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ASSUMPTIONS OF TRANSPORTATION MODEL

Transportation model makes the following basic assumptions:

Availability of commodity : The supply available at different sources is equal to or more than the total demand of different destinations when it is equal it is called a balanced problem

  1. Transportation of commodity/terms: The model assumes that all items can be conveniently transported from sources to destinations.
  2. Certainty of per unit transportation cost: There is a definite cost of transportation of items from sources to destinations.
  3. Independent cost per unit: The per unit cost is independent of the quantity-transported from sources to destinations.
  4. Transportation cost on any given route is proportional to the number of units transported.
  5. Objective function: The objective is to minimize the total transportation cost for the entire organization.

Example 5.1

A car manufacturing company has plants at cities A, B and C. Its destination centers are located at cities X and Y. The capacity of three plants during the next quarter is 1000, 1500 and 1200 cars. The quarterly demand of the two destination centers is 2300 and 1400 cars. The train transportation cost per car per km is Rs. 8. The chart below shows the distance in km between the plants and the distribution centers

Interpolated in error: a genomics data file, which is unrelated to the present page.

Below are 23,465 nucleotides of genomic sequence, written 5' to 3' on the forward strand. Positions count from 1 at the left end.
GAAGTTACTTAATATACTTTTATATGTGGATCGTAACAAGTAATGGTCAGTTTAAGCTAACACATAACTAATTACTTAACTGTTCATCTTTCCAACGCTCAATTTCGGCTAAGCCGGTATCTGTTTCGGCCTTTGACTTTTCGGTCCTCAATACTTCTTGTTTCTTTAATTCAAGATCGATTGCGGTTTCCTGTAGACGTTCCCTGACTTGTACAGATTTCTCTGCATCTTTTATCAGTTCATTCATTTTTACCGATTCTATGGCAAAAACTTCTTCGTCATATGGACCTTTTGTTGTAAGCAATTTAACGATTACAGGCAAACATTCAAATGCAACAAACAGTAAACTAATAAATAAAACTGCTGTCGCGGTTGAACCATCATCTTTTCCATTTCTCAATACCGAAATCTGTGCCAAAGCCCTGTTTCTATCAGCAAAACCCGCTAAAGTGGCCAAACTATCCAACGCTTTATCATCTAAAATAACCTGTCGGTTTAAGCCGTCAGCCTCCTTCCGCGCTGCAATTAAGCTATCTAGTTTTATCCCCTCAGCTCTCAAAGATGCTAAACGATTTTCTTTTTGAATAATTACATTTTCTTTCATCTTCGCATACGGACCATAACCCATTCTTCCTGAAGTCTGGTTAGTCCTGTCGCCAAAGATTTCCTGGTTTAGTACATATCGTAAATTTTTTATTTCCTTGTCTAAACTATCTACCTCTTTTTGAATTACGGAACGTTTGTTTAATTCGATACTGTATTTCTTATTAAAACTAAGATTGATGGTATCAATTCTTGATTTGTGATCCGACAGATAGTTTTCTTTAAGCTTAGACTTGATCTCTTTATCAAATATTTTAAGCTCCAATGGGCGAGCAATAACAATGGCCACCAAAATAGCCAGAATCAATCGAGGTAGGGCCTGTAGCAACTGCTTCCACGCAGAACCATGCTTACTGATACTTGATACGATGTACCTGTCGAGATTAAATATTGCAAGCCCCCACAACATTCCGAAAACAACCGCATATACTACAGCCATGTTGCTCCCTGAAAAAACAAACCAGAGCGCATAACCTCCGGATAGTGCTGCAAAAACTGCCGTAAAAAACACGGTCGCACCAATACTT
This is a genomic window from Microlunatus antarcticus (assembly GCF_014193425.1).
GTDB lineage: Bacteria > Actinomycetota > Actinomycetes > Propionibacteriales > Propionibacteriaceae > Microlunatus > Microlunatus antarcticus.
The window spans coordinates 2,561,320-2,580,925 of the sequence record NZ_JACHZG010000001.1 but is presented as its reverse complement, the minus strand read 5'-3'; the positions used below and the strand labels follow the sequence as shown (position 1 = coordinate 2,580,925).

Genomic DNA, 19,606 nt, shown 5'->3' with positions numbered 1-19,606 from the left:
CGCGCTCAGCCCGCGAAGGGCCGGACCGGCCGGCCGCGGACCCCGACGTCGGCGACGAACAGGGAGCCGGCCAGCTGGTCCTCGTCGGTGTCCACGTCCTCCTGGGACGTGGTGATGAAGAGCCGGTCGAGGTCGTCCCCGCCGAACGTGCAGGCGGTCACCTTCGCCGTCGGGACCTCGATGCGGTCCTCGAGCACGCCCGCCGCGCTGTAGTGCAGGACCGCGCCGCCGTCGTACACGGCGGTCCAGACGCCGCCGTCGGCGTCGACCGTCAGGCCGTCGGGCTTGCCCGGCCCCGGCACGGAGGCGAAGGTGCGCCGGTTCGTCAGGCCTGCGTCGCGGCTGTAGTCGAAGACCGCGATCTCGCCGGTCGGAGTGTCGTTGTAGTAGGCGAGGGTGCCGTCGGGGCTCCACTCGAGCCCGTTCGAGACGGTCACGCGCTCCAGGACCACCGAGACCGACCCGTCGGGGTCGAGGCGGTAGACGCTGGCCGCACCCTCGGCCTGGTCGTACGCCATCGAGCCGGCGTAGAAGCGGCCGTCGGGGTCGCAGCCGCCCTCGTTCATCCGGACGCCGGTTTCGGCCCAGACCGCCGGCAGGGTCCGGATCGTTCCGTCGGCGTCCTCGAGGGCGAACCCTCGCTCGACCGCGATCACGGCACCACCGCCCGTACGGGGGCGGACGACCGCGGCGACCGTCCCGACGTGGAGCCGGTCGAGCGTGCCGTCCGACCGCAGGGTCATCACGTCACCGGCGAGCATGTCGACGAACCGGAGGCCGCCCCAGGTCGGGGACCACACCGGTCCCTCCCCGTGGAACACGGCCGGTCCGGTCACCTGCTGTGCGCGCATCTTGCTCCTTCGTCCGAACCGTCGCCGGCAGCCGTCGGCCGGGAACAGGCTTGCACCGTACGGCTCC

X

Y

1000

2690

1250

1350

1275

850

 

How many cars should be transported from which plant to which destination center to minimize cost?

Sol. Step I. In the above problem the market distances and the cost of transportation per km is given. This must be converted into the costs.

X

Y

A

2000

5380

B

2500

2700

C

2550

1770

 

Let Xij be the number of cars transported from plants to destinations centers (Xij  0) since the total supply (1000 + 1500 + 1200 = 3700) happens to equal the total demand (2300 + 1400 = 3700), the transportation model is balanced.

X

Y

Supply

A

X11

X12

1000

Source

B

X21

X22

1500

C

X31

X32

1200

Demand

2300

1400

3700

 

Step II. Objective is to minimize the cost of Iran sport at ion

i.e. Z = 2000 X11 + 5380X12 + 2500 X21 + 2700X22 + 2550X31 + 1700 X32

Step III. Constraints

(a) Availability or supply of cars

X11 + X12 = 1000 (Source A)

X21 + X22 = 1500 (Source B)

X31 + X32 = 1200 (Source C)

It may be seen that the constraints are equal to number of plants, i.e. there are three constraints.

(b) Requirement of demand of cars at destination centers

X11 + X21 + X31 = 2300 (Destination center X)

X12 + X22 + X32 = 1400 (Destination center Y)

It may be seen that in this problem there are (3 × 2 = 6) variables and (3 + 2 = 5) constraints. In general, such a solution will involve (m × n) variables and (m + n) constraints.

It is also clear that the objective function and the constraint equations are linear in nature, hence this problem can be solved by simplex method of linear programming. However, since 6 variables are involved (in real life situations there will be much more) the calculations will be very long and time-consuming requiring the help of computers. Also, the simplex method is more suitable for maximization problems whereas the transportation problem require the minimization of the objective function.

SOLUTION OF THE TRANSPORTATION MODEL

Step I: Make a transportation model

Distribution centers

X

Y

Supply

Plants

A

Rs.2000

X11=1000

Rs.=5380

1000

B

Rs.2500

X21=1300

Rs. 2700

X22=1400

+1500

C

Rs.2550

Rs.1700

+1200

2300

+1400

=3700

Demand

The above problem is balanced or self contained wherever it is not so, a dummy source or destination, as the case may be, is created to balance the supply and demand.

Step II. Finding a basic feasible solution

Basic feasible solution can be found out by using different methods. One technique developed by Dantzig is called the ‘North West corner rule’.